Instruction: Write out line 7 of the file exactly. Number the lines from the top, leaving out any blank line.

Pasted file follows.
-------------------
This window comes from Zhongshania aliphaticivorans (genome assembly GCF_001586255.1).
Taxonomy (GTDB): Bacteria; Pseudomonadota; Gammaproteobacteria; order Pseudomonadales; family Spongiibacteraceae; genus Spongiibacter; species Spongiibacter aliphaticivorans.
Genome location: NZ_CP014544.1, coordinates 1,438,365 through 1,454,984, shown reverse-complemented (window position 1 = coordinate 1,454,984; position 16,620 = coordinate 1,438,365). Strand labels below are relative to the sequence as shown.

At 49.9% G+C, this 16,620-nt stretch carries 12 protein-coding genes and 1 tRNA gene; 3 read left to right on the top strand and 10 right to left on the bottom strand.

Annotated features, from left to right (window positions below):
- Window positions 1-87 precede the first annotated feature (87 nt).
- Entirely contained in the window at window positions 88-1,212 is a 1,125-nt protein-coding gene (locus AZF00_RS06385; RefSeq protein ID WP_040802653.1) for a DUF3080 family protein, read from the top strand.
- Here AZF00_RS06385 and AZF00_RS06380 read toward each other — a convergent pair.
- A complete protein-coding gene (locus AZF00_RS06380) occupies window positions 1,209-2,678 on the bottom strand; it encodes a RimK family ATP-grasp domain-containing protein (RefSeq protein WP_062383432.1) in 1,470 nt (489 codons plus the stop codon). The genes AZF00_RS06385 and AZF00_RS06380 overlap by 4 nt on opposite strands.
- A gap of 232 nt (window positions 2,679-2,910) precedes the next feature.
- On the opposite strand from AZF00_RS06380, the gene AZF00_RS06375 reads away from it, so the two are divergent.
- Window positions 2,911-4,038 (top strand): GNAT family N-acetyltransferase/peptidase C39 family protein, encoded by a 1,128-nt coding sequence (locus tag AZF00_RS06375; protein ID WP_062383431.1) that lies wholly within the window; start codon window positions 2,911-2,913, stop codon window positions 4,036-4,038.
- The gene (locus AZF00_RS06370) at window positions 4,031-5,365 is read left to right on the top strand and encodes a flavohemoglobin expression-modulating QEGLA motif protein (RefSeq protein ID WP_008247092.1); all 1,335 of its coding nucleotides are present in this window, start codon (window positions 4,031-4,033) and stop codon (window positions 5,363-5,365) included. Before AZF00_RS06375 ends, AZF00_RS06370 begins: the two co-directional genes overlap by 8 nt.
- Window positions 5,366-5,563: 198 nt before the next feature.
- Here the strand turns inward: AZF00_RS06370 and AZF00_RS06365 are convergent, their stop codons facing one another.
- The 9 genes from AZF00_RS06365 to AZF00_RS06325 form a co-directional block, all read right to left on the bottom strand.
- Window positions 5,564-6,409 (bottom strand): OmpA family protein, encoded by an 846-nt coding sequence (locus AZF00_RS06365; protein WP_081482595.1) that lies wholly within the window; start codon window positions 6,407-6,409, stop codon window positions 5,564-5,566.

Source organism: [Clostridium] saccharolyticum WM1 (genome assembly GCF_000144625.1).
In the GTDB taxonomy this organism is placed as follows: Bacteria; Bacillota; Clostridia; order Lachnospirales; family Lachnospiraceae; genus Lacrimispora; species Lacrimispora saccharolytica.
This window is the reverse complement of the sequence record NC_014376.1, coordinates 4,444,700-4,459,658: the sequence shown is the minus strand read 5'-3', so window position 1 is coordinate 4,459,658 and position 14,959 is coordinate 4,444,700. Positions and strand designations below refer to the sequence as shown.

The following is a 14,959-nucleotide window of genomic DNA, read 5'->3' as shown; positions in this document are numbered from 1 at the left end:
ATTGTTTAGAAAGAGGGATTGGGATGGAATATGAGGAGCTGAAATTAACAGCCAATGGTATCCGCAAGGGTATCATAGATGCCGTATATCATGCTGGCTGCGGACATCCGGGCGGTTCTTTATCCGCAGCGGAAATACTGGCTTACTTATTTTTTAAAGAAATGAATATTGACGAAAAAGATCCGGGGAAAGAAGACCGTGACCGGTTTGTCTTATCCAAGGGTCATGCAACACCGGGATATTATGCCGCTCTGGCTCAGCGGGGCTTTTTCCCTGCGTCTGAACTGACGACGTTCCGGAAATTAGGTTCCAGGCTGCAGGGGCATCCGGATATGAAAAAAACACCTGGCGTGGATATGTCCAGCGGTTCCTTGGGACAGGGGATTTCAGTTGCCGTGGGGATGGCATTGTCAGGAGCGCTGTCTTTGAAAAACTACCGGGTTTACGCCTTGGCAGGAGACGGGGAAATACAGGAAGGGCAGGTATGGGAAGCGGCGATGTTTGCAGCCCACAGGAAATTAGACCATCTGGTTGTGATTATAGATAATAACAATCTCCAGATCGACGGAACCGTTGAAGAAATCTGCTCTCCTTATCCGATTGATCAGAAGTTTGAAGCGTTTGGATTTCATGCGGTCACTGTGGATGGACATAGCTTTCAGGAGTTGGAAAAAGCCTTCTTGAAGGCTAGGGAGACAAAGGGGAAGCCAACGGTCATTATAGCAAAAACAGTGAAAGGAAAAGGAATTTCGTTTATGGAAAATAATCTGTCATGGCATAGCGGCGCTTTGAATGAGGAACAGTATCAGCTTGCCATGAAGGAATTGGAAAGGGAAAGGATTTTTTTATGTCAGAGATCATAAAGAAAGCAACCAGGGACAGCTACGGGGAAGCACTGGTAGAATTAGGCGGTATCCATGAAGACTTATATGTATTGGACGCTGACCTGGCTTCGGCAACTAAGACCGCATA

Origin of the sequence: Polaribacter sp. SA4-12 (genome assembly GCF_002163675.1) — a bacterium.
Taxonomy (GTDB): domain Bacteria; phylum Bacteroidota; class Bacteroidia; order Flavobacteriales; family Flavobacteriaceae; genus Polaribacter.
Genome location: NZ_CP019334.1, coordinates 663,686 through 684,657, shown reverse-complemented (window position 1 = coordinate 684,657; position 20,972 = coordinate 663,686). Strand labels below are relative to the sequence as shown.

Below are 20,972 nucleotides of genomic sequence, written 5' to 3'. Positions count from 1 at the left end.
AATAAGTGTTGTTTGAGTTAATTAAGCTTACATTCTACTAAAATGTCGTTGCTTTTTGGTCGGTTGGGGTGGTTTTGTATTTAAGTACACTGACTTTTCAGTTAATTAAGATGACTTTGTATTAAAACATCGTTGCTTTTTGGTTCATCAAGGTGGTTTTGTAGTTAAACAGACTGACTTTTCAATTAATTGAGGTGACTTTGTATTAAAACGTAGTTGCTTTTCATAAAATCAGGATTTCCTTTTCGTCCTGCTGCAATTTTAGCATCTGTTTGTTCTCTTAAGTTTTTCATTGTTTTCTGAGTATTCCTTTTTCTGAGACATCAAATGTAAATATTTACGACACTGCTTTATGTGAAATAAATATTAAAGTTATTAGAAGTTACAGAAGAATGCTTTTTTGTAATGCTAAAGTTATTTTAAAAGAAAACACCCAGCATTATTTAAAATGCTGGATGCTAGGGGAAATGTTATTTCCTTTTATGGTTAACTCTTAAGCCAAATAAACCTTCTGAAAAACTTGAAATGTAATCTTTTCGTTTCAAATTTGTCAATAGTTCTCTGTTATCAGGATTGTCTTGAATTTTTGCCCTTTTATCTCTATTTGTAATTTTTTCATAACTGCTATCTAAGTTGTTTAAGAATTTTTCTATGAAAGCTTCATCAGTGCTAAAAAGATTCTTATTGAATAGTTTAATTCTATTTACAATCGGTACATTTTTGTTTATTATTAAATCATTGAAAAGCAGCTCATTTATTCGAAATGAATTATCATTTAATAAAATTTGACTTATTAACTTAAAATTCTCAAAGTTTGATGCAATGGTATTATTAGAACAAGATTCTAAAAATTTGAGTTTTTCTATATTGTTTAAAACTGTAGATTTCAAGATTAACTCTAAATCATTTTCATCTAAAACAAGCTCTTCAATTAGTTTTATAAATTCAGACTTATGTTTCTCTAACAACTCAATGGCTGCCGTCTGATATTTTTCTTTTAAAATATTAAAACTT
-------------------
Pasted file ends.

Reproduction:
- Entirely contained in the window at window positions 88-1,212 is a 1,125-nt protein-coding gene (locus AZF00_RS06385; RefSeq protein ID WP_040802653.1) for a DUF3080 family protein, read from the top strand.